Lunch Session: discussing the role of the public P, with the public P

On March 9th, PPPLab organized a second lunch lecture together with Marc Mazairac (Min. Foreign Affairs) for different departments of the Dutch Ministry of Foreign Affairs and RVO. The experts of the PPPLab discussed together with Dutch policymakers the role of the public P in PPPs and the PPPLab Partnering Process Tool.

lunch

The first part of the lunch lecture was around the role of public actors in PPPs, facilitated by Stella Pfisterer (PPPLab). A role inventory highlighted the diversity of roles that Dutch public managers play in PPPs, ranging from financial support, evaluator, facilitator, connector, advisor, designer and more. These roles can provoke various tensions for public managers when managing partnerships. Think about the double role of being a funder and a partner; or ensuring public accountability versus discretion; spending time in becoming a good strategic partner versus time frames and quick output orientation. It was pointed out that these roles and tensions are often highly dynamic and dependent on the partnership, the instrument or the objectives of the partnership. The PPPLab will continue this discussion about the role of Dutch public managers in PPPs and related tensions in a research project in the next months.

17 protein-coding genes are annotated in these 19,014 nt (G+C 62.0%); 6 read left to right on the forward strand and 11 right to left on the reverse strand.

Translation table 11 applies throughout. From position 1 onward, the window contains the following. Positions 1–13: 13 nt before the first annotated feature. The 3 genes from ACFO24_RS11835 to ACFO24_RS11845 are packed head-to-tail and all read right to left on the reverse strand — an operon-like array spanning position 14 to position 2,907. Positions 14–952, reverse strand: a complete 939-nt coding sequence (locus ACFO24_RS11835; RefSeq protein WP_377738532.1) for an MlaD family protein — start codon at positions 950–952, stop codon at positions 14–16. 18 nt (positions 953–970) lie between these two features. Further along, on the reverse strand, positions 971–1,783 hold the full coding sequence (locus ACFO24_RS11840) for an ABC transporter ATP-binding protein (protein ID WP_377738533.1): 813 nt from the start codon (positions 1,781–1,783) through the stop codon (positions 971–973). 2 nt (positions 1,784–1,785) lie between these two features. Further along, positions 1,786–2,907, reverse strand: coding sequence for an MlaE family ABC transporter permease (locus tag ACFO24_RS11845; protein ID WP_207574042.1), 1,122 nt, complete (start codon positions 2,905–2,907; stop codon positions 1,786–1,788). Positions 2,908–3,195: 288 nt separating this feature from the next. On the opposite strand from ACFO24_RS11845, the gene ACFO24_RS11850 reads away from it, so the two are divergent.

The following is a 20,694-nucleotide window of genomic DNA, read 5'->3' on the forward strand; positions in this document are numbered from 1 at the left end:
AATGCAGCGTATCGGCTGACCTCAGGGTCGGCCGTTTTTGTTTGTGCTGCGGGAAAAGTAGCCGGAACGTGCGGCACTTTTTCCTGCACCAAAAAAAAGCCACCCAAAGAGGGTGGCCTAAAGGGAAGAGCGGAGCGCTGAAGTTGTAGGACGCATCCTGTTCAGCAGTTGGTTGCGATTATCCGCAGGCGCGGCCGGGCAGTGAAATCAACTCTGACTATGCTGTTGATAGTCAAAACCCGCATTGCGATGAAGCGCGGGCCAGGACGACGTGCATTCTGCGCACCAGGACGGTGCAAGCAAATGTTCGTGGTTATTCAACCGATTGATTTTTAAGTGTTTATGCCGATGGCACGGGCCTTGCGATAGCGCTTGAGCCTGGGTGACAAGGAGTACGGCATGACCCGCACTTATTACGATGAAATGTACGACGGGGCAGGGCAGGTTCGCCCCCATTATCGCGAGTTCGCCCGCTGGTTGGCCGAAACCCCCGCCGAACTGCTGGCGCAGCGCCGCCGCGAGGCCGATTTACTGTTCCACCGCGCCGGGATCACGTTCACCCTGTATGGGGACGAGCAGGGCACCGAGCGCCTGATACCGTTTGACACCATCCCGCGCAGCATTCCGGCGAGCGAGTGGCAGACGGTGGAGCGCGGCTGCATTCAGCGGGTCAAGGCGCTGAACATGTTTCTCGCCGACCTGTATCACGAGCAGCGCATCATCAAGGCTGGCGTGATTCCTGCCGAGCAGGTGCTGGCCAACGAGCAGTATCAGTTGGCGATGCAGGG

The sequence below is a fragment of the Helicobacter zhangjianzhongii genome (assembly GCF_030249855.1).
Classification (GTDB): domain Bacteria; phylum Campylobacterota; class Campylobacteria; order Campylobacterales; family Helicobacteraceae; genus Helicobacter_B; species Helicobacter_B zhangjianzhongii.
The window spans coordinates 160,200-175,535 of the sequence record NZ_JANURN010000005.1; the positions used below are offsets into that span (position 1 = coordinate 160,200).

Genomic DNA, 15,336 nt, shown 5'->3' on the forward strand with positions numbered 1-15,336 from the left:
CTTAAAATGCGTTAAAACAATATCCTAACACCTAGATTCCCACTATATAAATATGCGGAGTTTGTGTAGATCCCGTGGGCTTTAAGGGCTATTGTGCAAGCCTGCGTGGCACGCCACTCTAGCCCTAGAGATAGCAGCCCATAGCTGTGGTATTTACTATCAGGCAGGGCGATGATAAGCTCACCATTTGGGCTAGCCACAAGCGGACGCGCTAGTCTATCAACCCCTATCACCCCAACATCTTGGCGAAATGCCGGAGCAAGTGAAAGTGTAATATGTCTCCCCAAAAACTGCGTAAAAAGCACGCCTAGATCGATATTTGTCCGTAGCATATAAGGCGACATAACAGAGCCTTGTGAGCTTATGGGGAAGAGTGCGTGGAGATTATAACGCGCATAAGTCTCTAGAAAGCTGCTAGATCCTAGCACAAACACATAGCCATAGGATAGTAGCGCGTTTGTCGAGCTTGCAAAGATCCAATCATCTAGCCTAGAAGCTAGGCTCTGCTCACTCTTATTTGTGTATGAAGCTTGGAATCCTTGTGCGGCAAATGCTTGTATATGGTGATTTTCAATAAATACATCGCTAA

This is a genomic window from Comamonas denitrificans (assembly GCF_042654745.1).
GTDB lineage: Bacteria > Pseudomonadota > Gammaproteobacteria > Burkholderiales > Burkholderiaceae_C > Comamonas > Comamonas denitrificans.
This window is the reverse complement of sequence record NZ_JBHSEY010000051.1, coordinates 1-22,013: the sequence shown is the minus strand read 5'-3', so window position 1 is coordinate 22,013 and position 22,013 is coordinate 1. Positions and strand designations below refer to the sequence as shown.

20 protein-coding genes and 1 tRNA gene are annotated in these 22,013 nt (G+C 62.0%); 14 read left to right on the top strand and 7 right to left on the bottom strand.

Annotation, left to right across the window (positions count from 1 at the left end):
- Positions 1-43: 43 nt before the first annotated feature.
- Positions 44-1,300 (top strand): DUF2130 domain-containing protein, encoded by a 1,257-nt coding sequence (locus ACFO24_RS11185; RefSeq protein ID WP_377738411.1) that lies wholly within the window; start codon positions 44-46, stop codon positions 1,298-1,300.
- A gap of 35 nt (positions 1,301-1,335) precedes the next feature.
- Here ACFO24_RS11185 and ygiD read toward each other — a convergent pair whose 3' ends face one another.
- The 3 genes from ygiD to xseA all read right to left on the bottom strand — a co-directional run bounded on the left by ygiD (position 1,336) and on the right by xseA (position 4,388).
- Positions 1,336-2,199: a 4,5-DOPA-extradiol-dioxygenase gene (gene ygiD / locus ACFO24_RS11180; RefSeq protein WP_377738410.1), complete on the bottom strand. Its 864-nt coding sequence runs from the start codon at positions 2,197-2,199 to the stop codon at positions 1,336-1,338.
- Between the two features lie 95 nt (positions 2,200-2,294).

tensions

The second part of the lunch lecture presented insights on the role of in-country public Ps from the field. Marije Balt (PPPLab) presented the two recently published cases studies from Kenya and Ghana. The studies highlight the main strategies these PPPs developed in working with various public partners especially in terms of building opportunities and managing risks. Dutch public managers pointed out that one of the main challenges for the public P in PPPs is regarding shared responsibility. In order to address this, there needs to be clear agreements. Another point made was that there will always be unexpected situations when working with in-country public P, e.g. due to elections etc. Possible ways to deal with this is to involve various public actors in different project phases, and/or help develop public capacities.

Lastly, Joost Guijt (PPPLab) presented and showed the Partnering Process Tool that is an easy way to quickly assess and reflect on how your partnering process is working. Looking at the discussions from the lunch lecture, a tool like this can be a good way to get more understanding of how roles in the partnership are experienced by partners.